Electric-Drive Vehicles

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Electricity is considered an alternative fuel under the Energy Policy Act of 1992. Plug-in hybrid electric vehicles (PHEVs) and all-electric vehicles (EVs) store electricity in batteries to power one or more electric motors. The batteries are charged primarily by plugging in to off-board sources of electricity, produced from oil, coal, nuclear energy, hydropower, natural gas, wind energy, solar energy, and stored hydrogen.

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Hybrid Electric

HEVs are primarily powered by an internal combustion engine that runs on conventional or alternative fuel and an electric motor that uses energy stored in a battery. The battery is charged through regenerative braking and by the internal combustion engine and is not plugged in to charge.

 
Learn more about HEVs.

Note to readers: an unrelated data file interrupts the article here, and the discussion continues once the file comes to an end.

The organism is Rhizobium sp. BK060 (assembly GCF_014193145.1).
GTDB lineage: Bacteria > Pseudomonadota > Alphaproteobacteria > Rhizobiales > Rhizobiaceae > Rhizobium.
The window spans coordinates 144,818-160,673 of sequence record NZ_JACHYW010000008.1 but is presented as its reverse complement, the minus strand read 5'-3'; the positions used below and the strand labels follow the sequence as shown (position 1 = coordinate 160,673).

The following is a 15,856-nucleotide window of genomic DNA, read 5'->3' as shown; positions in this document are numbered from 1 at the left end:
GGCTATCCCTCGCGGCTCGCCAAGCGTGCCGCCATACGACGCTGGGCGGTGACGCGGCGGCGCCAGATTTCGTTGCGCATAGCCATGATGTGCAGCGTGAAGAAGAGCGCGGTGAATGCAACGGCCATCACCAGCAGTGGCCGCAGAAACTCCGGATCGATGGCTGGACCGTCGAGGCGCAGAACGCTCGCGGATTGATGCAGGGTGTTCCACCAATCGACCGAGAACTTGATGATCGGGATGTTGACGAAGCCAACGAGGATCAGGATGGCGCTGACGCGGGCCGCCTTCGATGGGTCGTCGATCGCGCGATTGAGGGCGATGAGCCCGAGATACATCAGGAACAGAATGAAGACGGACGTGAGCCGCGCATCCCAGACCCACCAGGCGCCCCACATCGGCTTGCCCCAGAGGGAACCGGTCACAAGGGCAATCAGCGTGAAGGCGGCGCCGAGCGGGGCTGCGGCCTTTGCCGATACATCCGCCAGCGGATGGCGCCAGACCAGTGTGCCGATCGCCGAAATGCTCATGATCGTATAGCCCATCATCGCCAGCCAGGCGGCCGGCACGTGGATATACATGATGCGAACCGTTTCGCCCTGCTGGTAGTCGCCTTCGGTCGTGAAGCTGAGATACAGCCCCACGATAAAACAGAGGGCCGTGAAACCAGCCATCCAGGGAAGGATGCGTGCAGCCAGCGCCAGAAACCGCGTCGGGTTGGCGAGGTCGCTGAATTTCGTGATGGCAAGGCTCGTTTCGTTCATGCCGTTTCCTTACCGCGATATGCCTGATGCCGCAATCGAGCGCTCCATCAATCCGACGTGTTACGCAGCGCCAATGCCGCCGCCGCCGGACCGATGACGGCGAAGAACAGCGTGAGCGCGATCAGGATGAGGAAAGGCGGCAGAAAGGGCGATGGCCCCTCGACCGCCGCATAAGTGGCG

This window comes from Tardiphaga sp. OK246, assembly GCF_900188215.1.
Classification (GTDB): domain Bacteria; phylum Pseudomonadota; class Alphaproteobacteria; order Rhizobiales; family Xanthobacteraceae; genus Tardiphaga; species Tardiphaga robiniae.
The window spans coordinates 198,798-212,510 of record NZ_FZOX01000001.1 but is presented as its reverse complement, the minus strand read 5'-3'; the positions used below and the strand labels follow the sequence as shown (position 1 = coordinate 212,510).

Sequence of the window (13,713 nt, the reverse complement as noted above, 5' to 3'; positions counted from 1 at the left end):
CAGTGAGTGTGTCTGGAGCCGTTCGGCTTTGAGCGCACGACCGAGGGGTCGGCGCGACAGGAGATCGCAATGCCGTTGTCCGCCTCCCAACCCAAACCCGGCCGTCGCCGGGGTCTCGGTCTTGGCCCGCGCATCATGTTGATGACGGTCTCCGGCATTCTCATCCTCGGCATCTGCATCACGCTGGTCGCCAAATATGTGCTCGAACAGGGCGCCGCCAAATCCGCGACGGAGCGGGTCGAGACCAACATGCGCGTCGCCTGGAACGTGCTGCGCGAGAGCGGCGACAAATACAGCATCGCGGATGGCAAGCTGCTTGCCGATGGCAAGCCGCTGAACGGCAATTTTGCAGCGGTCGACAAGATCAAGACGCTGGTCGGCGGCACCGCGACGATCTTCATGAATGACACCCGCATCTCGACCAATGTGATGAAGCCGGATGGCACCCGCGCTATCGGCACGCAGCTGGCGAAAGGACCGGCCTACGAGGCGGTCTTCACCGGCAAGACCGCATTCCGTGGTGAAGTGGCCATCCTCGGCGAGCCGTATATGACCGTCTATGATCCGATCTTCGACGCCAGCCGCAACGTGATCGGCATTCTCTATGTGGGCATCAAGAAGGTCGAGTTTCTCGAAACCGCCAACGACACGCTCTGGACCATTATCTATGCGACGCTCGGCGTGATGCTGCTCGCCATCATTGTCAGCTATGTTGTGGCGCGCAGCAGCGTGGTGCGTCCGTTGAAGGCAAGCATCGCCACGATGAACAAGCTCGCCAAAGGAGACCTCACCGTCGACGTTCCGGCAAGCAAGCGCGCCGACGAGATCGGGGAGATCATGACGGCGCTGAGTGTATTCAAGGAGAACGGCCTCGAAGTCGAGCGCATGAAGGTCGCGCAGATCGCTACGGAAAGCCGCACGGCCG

Plug-in Hybrid Electric

PHEVs are powered by an internal combustion engine that can run on conventional or alternative fuel and an electric motor that uses energy stored in a battery. The vehicle can be plugged in to an electric power source to charge the battery. Some can travel more than 70 miles on electricity alone, and all can operate solely on gasoline (similar to a conventional hybrid).

 
Learn more about PHEVs.
 

 

All-Electric Vehicles
 
EVs use a battery to store the electric energy that powers the motor. EV batteries are charged by plugging the vehicle into an electric power source.
 
Learn more about EVs.